Published 12:00 am Tuesday, December 6, 2016

Recent rainfall across the state has led officials to rescind the statewide drought emergency “no burn” order which had been in effect since early November.

“Although all counties in the state will return to having burn permits available, we should bear in mind that Alabama like much of the South is still experiencing extreme drought conditions this fall,” Interim State Forester Gary Cole said. “The AFC will continue to monitor ground moisture levels throughout the state. If ground fuels become exceptionally dry again, it may be necessary to re-issue a Fire Alert or No Burn Order in affected areas.”

On days as rainy as Monday was, it is easy forget how little rain has fallen on South Alabama this fall.

The Choctawhatchee Pea and Yellow Rivers Watershed Management Authority recorded zero inches of rain in Covington County in October, and only a total 0.16 inches at its 22 measuring points in the same period.

In November, the Choc-Pea Authority recorded 0.84 inches at the Yellow River on Hwy. 55, compared to 11.72 inches in the same period last year. At the Yellow River on Hwy. 84, 1.18 inches of rain was recorded in November, compared to 11.39 inches last year.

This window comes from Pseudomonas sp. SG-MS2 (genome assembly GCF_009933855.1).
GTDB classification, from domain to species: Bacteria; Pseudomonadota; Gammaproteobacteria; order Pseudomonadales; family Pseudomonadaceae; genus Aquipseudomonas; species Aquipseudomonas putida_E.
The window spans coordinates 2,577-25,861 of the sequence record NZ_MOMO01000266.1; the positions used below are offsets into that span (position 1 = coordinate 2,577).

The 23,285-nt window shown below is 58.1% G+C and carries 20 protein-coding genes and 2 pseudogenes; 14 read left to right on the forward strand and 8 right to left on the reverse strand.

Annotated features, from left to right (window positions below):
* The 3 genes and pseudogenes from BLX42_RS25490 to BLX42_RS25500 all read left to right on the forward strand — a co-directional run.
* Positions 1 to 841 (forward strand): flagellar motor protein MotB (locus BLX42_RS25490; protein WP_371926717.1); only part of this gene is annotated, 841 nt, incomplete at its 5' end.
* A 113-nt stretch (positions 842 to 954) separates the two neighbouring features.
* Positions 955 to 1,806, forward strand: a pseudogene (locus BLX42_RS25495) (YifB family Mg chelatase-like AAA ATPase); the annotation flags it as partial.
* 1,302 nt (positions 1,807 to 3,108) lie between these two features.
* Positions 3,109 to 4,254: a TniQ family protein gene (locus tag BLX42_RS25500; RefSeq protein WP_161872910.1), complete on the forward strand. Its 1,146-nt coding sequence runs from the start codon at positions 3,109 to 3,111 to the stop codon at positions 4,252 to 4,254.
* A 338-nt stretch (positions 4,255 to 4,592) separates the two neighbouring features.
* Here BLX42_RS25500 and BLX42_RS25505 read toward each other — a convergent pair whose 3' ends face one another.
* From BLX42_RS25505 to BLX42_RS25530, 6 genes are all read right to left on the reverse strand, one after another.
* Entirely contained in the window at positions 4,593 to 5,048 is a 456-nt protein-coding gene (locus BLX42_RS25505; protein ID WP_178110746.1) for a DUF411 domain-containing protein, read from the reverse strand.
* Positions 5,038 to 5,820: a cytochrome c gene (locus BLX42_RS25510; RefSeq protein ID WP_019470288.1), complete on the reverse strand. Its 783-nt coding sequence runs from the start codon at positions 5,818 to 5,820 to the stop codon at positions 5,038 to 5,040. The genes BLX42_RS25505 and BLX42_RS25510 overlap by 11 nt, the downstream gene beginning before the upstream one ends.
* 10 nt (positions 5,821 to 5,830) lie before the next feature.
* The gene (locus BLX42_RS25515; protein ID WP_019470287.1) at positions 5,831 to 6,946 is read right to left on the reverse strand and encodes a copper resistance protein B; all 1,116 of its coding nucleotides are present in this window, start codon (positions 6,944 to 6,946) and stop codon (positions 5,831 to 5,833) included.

As of 8:30 p.m. Monday, the authority had recorded 3.44 inches at Yellow River at Hwy. 55 in December, and 2.84 inches at Yellow River at Hwy. 84. That compares to 10.08 and 16.33 inches respectively in the month of December of 2015, which brought Christmas Day flooding.

Meanwhile, the Alabama Forestry Commission advises anyone conducting any type of outdoor burning to follow safety precautions such as not leaving a fire unattended until it is completely out, having the necessary equipment and personnel to control the fire, and having a garden hose or other water supply on hand for smaller debris burns. Any fire more than a quarter-acre in size or within 25 feet of a forested area requires a permit from the AFC. Burn permits may be obtained by calling 1-800-392-5679. Burning without a permit is a Class B misdemeanor, punishable by up to six months in jail and/or up to a $3,000 fine.